This time of year can be tough for many endurance athletes. Last season is over, and now you’re in that in-between time of heavy training for the upcoming season and complete off-season rest. You no doubt want to maintain some level of activity, but you or your coach knows it’s best to step back from the hyper-structured environment for the time being. So the question is, what do you do to still stay fit and active during this period? Let’s take a look at a few go-to exercises that are perfect for this time of year.
Strength and Interval Workouts
It’s common knowledge that the off-season is when endurance athletes get back to the weight room to focus on strength and conditioning. Building a strong and injury- resistant athlete should always be a top priority. While strength training is important, there are ways to mix it up to see increased fitness gains and make it more exciting. High intensity workouts that incorporate running, body weight exercises, weights and core work are not only fun but also effective. This type of dynamic approach to strength training helps build a true athlete’s body that’s both functional and mobile. Based on what type of athlete you are, and what you’re training for, this may not completely replace more traditional strength work. However, try implementing a workout like the following into your routine once a week during your off-season.
Warm Up: 10-Minute Run
Main Effort: Complete 3 full sets of the circuit below with 2 minutes rest in between
20 Step Ups (10 Each Side)
45 Second Mountain Climbers
10 Pull Ups
15 Squats with Weight
20 Lunges (10 Each Side) with Weight
20 Bicycle Crunches (10 Each Side)
Cool Down: 10-Minute Run
Take Advantage of the Snow
The first inclination for many is to hit the treadmill or stationary trainer when the weather turns cold and the snow starts to fall. While those are both great tools for getting in key workouts, or logging some base mileage, don’t let the weather keep you indoors all winter. Embrace the change in the seasons by taking advantage of winter-only sports. Cross-country skiing, snowshoeing, downhill skiing and fat bikes are the perfect way to get outside and still stay fit. Cross-country skis, snowshoes, and fat bikes turn your favorite summer trails into a completely new and different experience. While most of us are now used to having power, heart rate, cadence, speed, and other data at our disposal for most workouts, these cross training activities are the perfect opportunity to work on enjoying your time outside and “unplug.” If you’re missing structure while you’re out in the snow you can easily turn any of these activities into a more dedicated workout by using time and perceived effort as your metric. After an easy warm up go at a RPE of 7-8 for 3 minutes and then recover at an RPE of 4-5 for 5 minutes. Complete 4-6 sets for a great, low-key workout that will leave you feeling healthy and refreshed.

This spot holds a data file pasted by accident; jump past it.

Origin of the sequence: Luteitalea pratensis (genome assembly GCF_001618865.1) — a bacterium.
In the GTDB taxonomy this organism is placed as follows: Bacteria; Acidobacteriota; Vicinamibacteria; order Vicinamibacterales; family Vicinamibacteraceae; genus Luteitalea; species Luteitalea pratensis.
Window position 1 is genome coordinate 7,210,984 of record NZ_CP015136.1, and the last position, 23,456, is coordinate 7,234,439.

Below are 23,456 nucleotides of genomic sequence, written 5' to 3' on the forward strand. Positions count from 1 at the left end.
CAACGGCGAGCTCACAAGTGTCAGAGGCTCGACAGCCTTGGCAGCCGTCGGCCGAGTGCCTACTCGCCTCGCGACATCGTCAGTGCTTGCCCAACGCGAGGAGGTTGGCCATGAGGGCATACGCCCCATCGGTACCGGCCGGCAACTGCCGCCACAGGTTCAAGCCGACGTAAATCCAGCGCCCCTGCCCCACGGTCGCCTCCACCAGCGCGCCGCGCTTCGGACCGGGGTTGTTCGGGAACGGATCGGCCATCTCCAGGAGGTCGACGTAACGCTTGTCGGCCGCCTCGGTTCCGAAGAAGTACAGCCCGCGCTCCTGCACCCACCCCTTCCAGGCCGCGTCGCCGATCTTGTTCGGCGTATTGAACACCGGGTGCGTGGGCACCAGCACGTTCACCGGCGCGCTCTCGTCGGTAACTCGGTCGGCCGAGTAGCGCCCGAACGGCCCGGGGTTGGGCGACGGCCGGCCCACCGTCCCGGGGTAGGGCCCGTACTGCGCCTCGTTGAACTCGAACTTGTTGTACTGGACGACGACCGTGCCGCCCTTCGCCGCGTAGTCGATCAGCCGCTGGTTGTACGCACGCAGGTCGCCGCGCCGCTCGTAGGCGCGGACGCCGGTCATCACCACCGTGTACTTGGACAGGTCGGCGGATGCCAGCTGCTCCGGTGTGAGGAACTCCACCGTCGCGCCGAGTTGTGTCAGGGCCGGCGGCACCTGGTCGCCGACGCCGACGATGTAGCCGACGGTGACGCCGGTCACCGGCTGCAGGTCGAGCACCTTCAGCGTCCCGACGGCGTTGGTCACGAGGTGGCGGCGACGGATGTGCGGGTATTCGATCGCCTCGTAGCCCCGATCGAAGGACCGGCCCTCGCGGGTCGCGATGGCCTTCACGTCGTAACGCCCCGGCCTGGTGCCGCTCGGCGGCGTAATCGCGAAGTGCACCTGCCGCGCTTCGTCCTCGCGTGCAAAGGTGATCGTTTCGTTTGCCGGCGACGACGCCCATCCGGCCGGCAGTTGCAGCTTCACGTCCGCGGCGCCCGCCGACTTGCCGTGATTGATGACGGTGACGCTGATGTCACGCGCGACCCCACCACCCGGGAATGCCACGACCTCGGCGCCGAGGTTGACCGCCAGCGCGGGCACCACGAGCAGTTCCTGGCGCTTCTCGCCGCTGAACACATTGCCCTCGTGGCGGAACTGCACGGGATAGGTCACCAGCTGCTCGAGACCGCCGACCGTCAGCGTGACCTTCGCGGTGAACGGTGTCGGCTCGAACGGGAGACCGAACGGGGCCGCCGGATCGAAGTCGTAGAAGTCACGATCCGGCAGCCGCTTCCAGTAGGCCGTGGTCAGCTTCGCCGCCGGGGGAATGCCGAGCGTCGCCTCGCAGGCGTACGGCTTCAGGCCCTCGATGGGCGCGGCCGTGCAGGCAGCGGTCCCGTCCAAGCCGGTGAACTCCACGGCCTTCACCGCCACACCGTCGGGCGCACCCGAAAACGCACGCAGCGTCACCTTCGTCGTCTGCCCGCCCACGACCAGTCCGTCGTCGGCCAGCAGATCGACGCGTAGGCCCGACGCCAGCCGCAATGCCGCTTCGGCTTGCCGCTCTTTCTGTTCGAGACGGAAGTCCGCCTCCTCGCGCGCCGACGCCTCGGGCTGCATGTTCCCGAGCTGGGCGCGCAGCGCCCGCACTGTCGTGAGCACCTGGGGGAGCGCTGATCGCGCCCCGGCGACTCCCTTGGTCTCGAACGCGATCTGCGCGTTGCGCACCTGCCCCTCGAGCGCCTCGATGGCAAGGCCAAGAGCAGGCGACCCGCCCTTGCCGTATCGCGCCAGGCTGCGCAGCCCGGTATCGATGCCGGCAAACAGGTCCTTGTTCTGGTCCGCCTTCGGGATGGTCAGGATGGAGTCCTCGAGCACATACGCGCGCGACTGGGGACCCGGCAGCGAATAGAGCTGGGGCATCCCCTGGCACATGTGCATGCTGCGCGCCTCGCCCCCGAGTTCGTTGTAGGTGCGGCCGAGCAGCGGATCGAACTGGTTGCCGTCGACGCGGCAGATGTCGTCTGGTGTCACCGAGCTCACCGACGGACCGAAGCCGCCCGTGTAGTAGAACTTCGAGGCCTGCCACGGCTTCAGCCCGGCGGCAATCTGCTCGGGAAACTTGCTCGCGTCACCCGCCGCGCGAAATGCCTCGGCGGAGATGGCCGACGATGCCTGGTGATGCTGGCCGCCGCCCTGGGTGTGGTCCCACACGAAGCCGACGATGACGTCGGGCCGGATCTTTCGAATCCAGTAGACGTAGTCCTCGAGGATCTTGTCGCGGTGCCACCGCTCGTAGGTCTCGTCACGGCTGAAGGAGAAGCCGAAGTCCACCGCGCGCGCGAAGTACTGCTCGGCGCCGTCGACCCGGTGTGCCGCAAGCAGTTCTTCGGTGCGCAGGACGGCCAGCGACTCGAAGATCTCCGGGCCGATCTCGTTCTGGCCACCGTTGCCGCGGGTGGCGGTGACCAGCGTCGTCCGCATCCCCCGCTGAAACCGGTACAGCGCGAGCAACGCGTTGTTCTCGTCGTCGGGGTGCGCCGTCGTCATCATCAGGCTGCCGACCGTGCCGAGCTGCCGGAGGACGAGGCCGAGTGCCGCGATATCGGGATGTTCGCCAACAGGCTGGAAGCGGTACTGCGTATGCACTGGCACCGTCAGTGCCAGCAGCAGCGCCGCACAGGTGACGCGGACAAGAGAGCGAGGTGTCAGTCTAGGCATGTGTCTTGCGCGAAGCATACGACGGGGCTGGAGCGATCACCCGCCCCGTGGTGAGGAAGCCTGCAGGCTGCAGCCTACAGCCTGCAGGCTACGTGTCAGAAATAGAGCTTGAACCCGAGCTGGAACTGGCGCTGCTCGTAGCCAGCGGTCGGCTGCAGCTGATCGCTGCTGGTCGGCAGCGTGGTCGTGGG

While race season is behind you for now, you’re no doubt still a goal-oriented person and enjoy pushing yourself. A good way to continue to stay focused while still allowing yourself the break you deserve is to establish small weekly or monthly challenges. They could be anything, but mileage or time-based goals tend to work best. For instance, set a goal to ride 150 miles in one week, or to run 40. You might also set longer-term goals such as riding 500 miles in a month or doing three strength workouts per week for a month. Whatever the goal is, the intent is for it to be a small, stress-free way to keep you motivated and to feel like you’re keeping your fitness intact. Typically these types of goals also correspond with a traditional approach to base training where the goal is not so much focused workouts, but rather solid aerobic efforts that build the necessary foundation to add intensity when the race season build-up begins. While these challenges are not as motivating as an “A” priority race during the season, they are a great way to add purpose to your base training.
Many athletes dread this time of year thinking that they’ll lose all of their hard earned fitness. While it’s important to step back for a short period of time to allow for rest and reset, you can still have fun and stay fit by mixing things up. Whether it’s taking advantage of snow sports, working in some high intensity strength sessions, or setting small goals for yourself, there are plenty of ways to get the most out of your off-season. Set your sights on making gains elsewhere and taking this time to embrace everything the season has to offer. By doing this you’ll be able to transition back into structured training feeling healthy and motivated to attack your first spring race.